As an American, you know that your allies are the Europeans. And so, I wanted to come strengthen the relationship—the transatlantic relationship—between the United States and Germany. I do think it needed a little reforming. I think it needs to be strengthened through some changes. I think that we need to make our relationship stronger, and what that means is more defense spending, more sharing of the burdens. And I think that I wanted to work on those issues because I care about those issues.
Q: What would you consider one of your most important accomplishments, looking back?
A: You know, I love the team here at the embassy, to be honest. I think they are really hard-working, and when I came here we decided to put together kind of six points of a strategy—six things that this entire embassy would work on. And I think I’m most proud that the team here really embraced those, and got behind them and got excited and decided to benchmark themselves on those six priorities. So I would say working with a team, setting goals that everyone is focused on, and there’s a real energy here.
Take, for instance, NATO spending. We have talked long and hard about getting the Germans and the Europeans to increase NATO spending. It’s been a policy of the George W. Bush administration, of the Barack Obama administration. But a simple stat is that since 2016, Europeans have increased defense spending by $41 billion. That’s $41 billion that were not going to fight terrorism, to stand with the Western Alliance in order to combat the bad guys. And so I think we’re accomplishing, although the Germans haven’t quite delivered on their 2 percent commitment to NATO yet, but I think that we are accomplishing things together where defense spending is increasing. That’s just one of many issues that I think this embassy is really excited about and feels like we’re making progress.
Q: Another major issue is Germany’s holding onto the 2015 Iran nuclear deal very strongly. Do you see that also as something that could be overcome?
A: I’ve worked on the Iran issue for a very long time at the United Nations, and so I know that the Iranian regime cheats. I know that they’re not honest. I know they’re duplicitous. Even the Iran deal has created an Iranian regime that’s more aggressive, and that has been more aggressive in Europe. So I’m very clear-eyed that the JCPOA [the Joint Comprehensive Plan of Action, the deal’s official name] has not helped control Iran.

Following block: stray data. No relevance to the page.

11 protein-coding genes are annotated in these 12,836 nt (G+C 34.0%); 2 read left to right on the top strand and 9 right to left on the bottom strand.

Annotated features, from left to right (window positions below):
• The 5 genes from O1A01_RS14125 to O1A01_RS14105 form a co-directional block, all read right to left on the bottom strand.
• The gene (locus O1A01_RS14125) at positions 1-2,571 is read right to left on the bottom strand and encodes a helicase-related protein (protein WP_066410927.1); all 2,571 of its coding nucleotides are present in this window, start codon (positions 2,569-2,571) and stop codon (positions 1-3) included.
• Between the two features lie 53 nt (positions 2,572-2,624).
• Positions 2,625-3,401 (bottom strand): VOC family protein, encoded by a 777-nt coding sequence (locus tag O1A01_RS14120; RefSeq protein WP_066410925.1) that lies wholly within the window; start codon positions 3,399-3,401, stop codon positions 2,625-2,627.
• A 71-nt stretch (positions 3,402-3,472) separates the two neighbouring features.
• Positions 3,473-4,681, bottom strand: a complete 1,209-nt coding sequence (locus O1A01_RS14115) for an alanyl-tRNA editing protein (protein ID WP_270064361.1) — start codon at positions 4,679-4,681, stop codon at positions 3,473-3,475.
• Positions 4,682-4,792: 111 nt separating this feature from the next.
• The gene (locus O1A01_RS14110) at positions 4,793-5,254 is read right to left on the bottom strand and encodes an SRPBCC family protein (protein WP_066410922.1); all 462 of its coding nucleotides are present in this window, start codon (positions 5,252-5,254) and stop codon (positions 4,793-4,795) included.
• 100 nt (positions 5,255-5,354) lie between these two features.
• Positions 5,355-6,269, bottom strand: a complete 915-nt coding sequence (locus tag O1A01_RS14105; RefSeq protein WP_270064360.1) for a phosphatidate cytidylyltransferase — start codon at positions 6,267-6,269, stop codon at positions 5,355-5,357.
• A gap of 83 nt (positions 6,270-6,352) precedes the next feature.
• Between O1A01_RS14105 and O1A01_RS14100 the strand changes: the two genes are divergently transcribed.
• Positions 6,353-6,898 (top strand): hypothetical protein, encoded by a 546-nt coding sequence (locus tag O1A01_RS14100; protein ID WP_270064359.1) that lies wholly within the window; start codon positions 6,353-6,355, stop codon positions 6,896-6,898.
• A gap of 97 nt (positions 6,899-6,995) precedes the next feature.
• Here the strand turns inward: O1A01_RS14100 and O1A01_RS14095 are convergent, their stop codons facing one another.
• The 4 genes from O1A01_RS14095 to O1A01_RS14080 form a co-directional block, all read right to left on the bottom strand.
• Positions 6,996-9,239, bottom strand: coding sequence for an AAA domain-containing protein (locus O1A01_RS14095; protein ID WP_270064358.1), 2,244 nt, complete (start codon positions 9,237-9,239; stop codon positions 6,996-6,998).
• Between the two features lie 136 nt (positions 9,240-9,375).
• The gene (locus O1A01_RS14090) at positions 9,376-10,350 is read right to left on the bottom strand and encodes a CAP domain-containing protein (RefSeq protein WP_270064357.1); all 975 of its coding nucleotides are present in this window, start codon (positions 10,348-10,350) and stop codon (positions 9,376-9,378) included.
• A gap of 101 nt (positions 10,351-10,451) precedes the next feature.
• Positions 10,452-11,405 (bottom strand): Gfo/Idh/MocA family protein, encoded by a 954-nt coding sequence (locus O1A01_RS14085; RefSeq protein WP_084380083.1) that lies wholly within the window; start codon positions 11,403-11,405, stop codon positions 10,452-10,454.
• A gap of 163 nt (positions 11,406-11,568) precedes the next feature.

You look at ballistic-missiles technology. You look at all of the malign activity. The good news is that the Germans and the Europeans agree with that. Even when we pulled out of the JCPOA and announced that we would Implement U.S. sanctions … the Europeans were not happy that we were doing that, and they issued a press release. But if you go back to their statement, it was very encouraging, actually.
I look at this issue very much with the glass half-full because in that statement where the Europeans said, “We’re so angry with the United States for getting out of the JCPOA,” if you look down further in that statement, they say, “Make no mistake. We are clear-eyed on Iran’s threats. We agree with the Americans that Iran is a threat. We agree that the ballistic-missile technology is a problem. We agree that they fund terrorism. We disagree on the tactic to stop that.”
The Europeans want to engage with the Iranians to try to get them to stop. We think we’ve tried to engage. It’s gotten worse.
And so, we’re trying to restrict the financing that goes to the regime. It’s a difference of tactics, but the goal is exactly the same.
Q: Israel and anti-Semitism are issues that are very close to your heart. Where does that come from?
A: It’s always so funny to get this question because I really wish that we had a second chair and my mom was here because, talking to my mom, you would you would clearly get your answer as to how this happened.